Half of people in Great Britain did not know about any of the advanced types of life-saving radiotherapy treatments now available, which were listed in a Cancer Research UK poll.
A YouGov survey of over 2,000 UK adults carried out by Cancer Research UK alongside other members of the Radiotherapy Awareness Programme (RAP) showed that although 83 per cent had heard of radiotherapy as a cancer treatment, they did not necessarily know about the newest and best types.
The most advanced forms of radiotherapy such as intensity modulated radiotherapy (IMRT) and stereotactic ablative radiotherapy (SABR) are transforming the lives of cancer patients by targeting a tumour more precisely. These new techniques also have fewer side effects.
But only four per cent of respondents had heard of IMRT. And only three per cent had heard of SABR. Proton beam therapy, despite receiving broad media coverage in the past year, has only been heard of by 30 per cent of those surveyed.
Knowledge about radiotherapy was much worse than about types of chemotherapy and surgical techniques. And respondents who gave an opinion overwhelmingly prioritised chemotherapy and other drug treatments (57 per cent) over radiotherapy (nine per cent) as highest for NHS funding into cancer treatments. This is despite experts suggesting that four in ten cancer patients who are cured have radiotherapy as part of their treatment.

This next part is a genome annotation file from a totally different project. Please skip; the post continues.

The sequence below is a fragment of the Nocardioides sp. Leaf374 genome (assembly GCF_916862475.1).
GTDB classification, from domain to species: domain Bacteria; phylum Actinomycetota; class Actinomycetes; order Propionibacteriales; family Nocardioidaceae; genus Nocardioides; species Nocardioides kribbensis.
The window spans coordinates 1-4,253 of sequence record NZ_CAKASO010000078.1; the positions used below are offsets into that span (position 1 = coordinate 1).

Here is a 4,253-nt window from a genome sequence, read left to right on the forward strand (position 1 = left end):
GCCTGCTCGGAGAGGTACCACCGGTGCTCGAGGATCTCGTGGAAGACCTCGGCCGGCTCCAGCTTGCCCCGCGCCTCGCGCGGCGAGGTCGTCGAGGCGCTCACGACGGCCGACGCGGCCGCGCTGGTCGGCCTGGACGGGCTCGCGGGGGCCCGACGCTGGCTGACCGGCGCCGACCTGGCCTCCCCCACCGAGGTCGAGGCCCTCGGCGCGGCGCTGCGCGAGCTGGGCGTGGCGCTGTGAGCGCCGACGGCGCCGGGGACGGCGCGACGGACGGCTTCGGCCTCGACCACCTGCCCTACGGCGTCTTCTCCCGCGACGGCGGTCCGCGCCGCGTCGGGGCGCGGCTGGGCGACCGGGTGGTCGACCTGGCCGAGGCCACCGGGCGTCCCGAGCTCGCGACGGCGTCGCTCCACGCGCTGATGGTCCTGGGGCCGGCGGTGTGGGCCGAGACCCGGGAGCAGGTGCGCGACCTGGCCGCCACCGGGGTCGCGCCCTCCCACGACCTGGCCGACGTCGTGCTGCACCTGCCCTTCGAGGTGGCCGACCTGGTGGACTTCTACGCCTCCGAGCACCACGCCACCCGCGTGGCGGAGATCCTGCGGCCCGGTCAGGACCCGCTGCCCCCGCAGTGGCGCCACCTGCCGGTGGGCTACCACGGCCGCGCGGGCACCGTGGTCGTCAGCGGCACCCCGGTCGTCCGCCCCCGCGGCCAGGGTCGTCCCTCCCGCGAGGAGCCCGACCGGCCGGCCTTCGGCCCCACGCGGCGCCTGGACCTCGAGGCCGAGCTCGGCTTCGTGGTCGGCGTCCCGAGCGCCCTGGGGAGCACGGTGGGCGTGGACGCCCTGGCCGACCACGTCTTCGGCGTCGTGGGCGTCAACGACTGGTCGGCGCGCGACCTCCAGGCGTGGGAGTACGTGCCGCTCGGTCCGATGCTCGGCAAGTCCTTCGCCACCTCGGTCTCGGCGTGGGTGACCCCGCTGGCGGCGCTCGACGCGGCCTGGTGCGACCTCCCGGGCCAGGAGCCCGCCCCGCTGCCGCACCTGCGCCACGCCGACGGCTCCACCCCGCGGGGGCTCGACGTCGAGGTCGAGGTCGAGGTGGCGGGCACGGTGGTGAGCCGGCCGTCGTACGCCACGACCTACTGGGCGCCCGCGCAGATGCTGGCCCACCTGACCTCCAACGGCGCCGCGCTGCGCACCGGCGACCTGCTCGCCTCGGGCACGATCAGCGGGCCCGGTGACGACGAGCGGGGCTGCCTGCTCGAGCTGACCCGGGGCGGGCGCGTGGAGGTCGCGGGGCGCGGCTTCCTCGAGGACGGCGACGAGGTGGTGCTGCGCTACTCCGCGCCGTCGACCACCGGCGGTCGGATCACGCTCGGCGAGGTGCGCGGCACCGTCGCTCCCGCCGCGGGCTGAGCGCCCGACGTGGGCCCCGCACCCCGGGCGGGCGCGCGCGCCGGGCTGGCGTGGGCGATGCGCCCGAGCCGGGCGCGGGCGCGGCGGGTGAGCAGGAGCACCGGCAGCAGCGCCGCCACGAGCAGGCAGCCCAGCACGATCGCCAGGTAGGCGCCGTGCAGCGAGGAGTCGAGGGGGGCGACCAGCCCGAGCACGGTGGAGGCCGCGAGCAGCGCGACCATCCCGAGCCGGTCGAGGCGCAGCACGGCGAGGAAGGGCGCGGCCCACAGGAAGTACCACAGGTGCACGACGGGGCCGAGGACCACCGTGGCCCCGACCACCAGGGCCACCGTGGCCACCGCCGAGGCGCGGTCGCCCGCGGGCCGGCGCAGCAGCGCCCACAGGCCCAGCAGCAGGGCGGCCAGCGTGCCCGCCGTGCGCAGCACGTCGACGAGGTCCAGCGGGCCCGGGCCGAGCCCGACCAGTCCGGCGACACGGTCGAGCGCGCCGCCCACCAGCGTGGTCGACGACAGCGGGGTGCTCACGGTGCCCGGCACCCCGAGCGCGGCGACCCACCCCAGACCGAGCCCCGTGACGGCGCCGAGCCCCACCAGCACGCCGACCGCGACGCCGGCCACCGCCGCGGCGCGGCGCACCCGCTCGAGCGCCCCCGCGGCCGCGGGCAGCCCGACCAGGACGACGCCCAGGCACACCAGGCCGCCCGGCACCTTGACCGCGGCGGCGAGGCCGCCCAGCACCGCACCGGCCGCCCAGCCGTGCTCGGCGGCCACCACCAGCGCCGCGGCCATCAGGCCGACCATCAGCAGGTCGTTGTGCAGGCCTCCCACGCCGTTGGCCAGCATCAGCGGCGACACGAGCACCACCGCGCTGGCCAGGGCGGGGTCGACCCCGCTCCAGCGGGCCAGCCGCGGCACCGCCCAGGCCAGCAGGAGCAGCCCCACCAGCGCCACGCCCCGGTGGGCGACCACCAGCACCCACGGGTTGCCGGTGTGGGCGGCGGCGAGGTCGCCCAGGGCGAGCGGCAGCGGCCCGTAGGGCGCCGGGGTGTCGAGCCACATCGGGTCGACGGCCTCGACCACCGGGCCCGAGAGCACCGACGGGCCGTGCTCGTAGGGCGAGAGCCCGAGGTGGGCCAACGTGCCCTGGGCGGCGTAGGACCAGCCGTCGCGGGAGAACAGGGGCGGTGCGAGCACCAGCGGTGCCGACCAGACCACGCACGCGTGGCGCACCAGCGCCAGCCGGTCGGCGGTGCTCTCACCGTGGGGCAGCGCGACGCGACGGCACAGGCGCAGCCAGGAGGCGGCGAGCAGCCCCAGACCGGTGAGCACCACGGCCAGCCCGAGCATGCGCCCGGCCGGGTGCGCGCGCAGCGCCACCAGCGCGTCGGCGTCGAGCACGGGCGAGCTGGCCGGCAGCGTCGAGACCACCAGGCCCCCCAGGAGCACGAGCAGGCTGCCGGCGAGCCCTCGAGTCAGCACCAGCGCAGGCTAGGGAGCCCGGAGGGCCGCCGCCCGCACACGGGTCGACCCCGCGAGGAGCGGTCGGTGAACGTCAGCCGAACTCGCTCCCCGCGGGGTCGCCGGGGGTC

Diana Tait, chair of the Radiotherapy Awareness Programme, said: “We were shocked that only nine per cent of people think radiotherapy should be the highest priority for NHS funding into cancer treatments.
“Patients don’t always get the most advanced form of radiotherapy that could give them the best chance. This isn’t acceptable.
“We want to raise awareness of how advanced radiotherapy is a better, kinder treatment, so that all patients who need it can get it on the NHS.”
The percentage of patients who do have radiotherapy and who get the advanced IMRT form varies widely across the country – from around 20 per cent to more than 70 per cent depending on the hospital. Around half of all patients receiving radiotherapy would benefit from IMRT.
The Independent Cancer Taskforce has called for a £275m National Radiotherapy Capital Fund to help modernise the radiotherapy service. The NHS urgently needs to replace 126 radiotherapy machines over the next three years so that advanced radiotherapy techniques can be delivered.
Emlyn Samuel, Cancer Research UK’s senior policy manager, said: “We’ve made incredible advances in technology over the last decade. Advanced radiotherapy treatments are more effective, more precise and have far fewer side effects. So it’s crucial all patients who need advanced radiotherapy can get it.
“The new cancer strategy for England calls for substantial investment to modernise the radiotherapy service. To help bring our survival rates in line with the best in the world, we must keep the pressure on the NHS and the Government, so that this becomes a reality.”